How coronavirus post-traumatic stress could be affecting NHS staff in six to 12 months
PUBLISHED: 10:00 06 June 2020
A Hornchurch GP opens up about how burnout is taking its toll on NHS staff wellbeing.
Working in healthcare has never been an easy job and now more than ever, the British Medical Association (BMA) says healthcare workers are in need of a long-term strategy to protect emotional wellbeing.
A recent BMA survey found that 48 per cent of doctors in London reported suffering from work-related anxiety, burnout and depression and 35pc of these say this has worsened during the Covid-19 pandemic.
Hornchurch Medical Centre GP Dr Ben Molneux explains: “In addition to worrying about your own and your family’s health, you’re also worrying about your patient’s health and if the system is going to manage this adequately.”
From March until four weeks ago, it was very busy in east London, having had an earlier peak than in other parts of the country.
“Quite early on we were feeling the pressure of the number of local cases, patients admitted, patients dying, not knowing enough about the disease, what the symptoms are, effective treatment, how to assess patients appropriately. We were having to learn rapidly from any source we could, what the best way of managing this was.
“All that comes with an emotional toll at the end of the day because you have to take that uncertainty home, and you don’t know, or didn’t know, at the time: ‘Was that the right decision? Should I have admitted that patient, did I do the right thing? Was that medicine the right thing to use?’”
Dr Molyneux has also been working in “hot hubs”, facilities set up to diagnose patients before admission to take the pressure off the hospital.
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He said: “As someone who works in general practice and A&E, I’m quite used to seeing different cases and working out the best option, but this was another level because actually nobody knew and there wasn’t anybody to ask. That is quite difficult and doesn’t sit easily with a lot of doctors and other healthcare workers, because we like to have a framework to work within. So it was quite a novel experience.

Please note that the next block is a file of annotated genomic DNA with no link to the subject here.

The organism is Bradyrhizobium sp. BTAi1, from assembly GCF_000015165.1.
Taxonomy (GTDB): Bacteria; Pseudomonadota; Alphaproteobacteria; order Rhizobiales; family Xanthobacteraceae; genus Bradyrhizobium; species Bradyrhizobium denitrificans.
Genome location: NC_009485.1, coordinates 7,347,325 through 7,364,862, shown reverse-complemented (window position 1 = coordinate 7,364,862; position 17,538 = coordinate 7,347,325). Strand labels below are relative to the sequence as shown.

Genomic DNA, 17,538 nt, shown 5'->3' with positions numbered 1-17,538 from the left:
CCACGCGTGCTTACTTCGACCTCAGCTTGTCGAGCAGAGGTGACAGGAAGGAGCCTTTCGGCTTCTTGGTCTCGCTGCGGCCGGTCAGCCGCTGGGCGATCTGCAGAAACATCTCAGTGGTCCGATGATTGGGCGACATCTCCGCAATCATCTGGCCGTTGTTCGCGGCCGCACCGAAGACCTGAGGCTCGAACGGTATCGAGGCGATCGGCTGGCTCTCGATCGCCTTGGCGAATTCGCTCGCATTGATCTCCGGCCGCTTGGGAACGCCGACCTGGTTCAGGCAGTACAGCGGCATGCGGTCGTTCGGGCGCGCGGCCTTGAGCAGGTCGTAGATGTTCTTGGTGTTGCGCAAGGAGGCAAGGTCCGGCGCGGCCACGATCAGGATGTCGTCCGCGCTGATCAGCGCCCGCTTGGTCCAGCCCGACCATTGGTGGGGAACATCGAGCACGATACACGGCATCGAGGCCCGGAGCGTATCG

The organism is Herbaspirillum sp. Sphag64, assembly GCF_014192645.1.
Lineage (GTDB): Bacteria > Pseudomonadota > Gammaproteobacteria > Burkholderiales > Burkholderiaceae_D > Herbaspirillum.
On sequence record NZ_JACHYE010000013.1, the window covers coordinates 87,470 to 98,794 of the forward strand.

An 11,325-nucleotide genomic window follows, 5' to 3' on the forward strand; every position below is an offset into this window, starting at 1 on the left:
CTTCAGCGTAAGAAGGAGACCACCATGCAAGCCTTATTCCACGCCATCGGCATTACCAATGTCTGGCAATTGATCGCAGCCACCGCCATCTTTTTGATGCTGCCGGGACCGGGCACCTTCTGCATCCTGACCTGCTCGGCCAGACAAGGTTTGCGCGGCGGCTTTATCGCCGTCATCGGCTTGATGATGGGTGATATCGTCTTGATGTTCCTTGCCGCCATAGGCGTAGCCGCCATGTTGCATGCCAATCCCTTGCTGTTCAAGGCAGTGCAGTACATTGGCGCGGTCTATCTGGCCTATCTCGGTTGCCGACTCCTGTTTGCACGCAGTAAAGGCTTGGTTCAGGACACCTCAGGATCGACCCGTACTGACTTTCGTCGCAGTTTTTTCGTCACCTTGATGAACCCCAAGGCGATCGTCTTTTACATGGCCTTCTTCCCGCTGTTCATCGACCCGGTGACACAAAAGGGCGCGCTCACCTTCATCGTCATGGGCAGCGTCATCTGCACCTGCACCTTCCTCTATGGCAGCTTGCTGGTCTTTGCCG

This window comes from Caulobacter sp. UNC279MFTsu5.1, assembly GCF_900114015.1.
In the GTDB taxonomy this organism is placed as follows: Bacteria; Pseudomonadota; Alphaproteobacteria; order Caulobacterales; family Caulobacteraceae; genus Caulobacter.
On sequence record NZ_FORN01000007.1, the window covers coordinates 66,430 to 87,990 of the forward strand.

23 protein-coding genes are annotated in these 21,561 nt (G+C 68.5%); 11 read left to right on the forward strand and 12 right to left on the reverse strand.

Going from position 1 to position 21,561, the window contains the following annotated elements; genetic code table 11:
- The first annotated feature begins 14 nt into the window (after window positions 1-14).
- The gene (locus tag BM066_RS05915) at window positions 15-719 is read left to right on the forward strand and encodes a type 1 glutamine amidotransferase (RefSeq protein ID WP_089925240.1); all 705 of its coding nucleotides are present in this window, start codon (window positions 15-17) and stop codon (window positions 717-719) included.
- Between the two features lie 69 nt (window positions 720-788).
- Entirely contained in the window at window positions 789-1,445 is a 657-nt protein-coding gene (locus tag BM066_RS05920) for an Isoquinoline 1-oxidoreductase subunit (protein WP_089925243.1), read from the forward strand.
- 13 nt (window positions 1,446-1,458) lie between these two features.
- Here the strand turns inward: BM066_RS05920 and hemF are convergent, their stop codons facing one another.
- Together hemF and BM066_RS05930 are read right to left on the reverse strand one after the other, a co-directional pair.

“I think a lot of the emotional burden from this for healthcare workers is going to come out in the next six, 12 to 18 months because people are still in the thick of it.
“They’re still managing that really difficult bit and you don’t have time to reflect and worry in a way that you might do later on. There definitely have been days when I’ve thought I don’t know how long we could do this for.”
Although infection rates have plateaued, with the pressure eased, Ben says intensive care units are still a very difficult place to be.
“For a lot of my peers in intensive care units who don’t normally do that but have been redeployed into intensive care or Covid wards, they’ve seen a lot of people die in a very short period.
“Even when you are accustomed to that, the scale of it has probably left a lot of people with ongoing stress that they’re going to have to manage.”
In a paper by the BMA on May 20, the association called for more support for doctors suffering with poor mental health and wellbeing. Previous BMA research found that one in five doctors feel they do not have access to the help that they need.
The association says a long-term strategy that protects and maintains the physical, mental, and emotional wellbeing of the workforce must be a top priority for the NHS, lasting beyond any interim Covid-19 support.
Dr Molyneux added: “I think there is going to be a post-traumatic stress element for some of these people. Ultimately doctors are people too and you need to look after yourself before you can look after other people.
“For some they have been putting other people first at the cost to themselves and that was the right thing to do because there’s a national emergency and we had to do it. But I do think that in the next few months people are going to have to take some time to look after themselves. Most people are resilient and will bounce back from it but some people might find it quite difficult.”
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